In many instances the ads were placed only a page turn apart. Both major supermarkets use the ads to focus on their fresh food credentials. And both ads include a CSR (corporate social responsibility) angle, possibly as an attempt to offset some of the negative commentary they’ve suffered regarding their relationships with Australian farmers.
Even the way they’ve graphically depicted the price points is spookily similar, with cherries the lead item on each page (Woollies wins the ‘cherries’ price war on this occasion but Coles has the edge on potatoes!). As retail superpowers, of course these ads are seeking to generate a strong call to action. But with the addition of the CSR messages these ads are not just about price comparison.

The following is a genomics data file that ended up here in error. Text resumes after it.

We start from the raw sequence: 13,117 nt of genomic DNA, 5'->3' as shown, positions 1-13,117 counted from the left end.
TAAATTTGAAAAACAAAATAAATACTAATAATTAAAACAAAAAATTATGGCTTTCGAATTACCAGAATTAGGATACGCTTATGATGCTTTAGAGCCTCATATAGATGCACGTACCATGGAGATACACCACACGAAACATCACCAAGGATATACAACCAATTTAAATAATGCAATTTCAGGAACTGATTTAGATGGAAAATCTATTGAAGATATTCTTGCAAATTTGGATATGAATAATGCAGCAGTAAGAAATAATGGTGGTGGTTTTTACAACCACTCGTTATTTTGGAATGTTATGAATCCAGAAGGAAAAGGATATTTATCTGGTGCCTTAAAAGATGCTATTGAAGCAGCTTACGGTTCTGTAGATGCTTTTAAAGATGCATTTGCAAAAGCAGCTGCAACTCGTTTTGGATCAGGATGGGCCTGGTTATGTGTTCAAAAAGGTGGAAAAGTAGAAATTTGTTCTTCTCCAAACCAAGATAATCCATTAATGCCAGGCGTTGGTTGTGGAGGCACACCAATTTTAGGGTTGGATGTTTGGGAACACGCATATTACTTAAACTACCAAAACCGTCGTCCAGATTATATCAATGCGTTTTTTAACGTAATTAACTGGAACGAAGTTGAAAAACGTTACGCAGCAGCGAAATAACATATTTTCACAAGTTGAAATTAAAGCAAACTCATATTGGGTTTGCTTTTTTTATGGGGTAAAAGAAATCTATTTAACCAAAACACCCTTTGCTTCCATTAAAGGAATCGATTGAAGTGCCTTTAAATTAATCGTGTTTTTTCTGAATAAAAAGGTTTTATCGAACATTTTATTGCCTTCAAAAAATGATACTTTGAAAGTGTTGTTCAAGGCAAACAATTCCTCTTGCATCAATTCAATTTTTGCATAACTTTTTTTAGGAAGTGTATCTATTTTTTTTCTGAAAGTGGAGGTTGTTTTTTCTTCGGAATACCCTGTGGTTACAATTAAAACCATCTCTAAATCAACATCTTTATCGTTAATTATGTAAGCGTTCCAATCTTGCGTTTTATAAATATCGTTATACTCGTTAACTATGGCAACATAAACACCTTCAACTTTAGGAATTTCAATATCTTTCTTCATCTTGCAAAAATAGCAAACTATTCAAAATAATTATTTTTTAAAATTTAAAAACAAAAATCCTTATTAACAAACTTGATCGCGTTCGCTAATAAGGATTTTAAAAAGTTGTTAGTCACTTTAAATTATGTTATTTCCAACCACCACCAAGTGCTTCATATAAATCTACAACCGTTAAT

They also seek to win greater brand affinity from existing loyal shoppers, and reappraisal from new shoppers. Acting quickly and in papers only 2 days later, IGA have also entered the fray, but with an altogether different strategy that seeks to deliver information in order to drive reappraisal and affinity. No price points, just an appeal to those consumers who prefer a more personalised shopping experience.
This is a smart strategy because it elevates the brand and the idea of ‘local’ as being more important than a few cents difference in price point. It’s something that neither Woolworths nor Coles can claim, which allows IGA to carve out its own territory amongst ‘like -minded’ shoppers. Over the years, there have been a number of times we’ve been able to draw direct comparisons between Woolworths and Coles advertising.
For more examples of good retail advertising, click here.